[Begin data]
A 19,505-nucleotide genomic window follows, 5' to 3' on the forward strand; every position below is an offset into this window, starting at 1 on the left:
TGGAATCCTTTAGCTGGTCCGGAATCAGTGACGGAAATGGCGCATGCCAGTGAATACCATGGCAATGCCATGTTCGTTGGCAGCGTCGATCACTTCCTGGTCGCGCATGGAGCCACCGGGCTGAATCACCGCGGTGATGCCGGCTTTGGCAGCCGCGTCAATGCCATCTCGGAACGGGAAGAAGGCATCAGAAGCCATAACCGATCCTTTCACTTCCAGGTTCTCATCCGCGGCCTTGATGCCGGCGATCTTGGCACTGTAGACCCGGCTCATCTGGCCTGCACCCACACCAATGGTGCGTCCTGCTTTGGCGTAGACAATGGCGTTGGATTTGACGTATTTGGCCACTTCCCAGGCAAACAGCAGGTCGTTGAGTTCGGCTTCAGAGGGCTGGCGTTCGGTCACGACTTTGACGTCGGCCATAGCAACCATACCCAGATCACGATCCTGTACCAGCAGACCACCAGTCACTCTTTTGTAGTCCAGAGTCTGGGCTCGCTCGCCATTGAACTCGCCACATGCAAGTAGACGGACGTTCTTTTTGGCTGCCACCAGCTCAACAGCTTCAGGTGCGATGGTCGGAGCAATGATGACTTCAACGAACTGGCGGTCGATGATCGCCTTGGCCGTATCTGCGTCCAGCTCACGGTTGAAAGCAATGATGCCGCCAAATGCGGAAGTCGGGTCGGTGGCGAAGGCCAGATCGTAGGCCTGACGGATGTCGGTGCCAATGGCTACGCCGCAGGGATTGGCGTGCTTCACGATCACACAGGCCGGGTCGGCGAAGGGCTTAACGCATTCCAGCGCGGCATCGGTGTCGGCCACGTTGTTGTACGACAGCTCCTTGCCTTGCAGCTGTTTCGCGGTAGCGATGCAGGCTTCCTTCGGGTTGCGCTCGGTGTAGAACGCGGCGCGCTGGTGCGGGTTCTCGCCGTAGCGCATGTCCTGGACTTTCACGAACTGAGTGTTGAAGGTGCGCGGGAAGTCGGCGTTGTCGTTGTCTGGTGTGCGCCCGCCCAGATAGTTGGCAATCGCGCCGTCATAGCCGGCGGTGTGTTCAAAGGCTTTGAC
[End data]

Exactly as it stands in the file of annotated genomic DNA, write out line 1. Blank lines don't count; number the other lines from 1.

A 19,505-nucleotide genomic window follows, 5' to 3' on the forward strand; every position below is an offset into this window, starting at 1 on the left: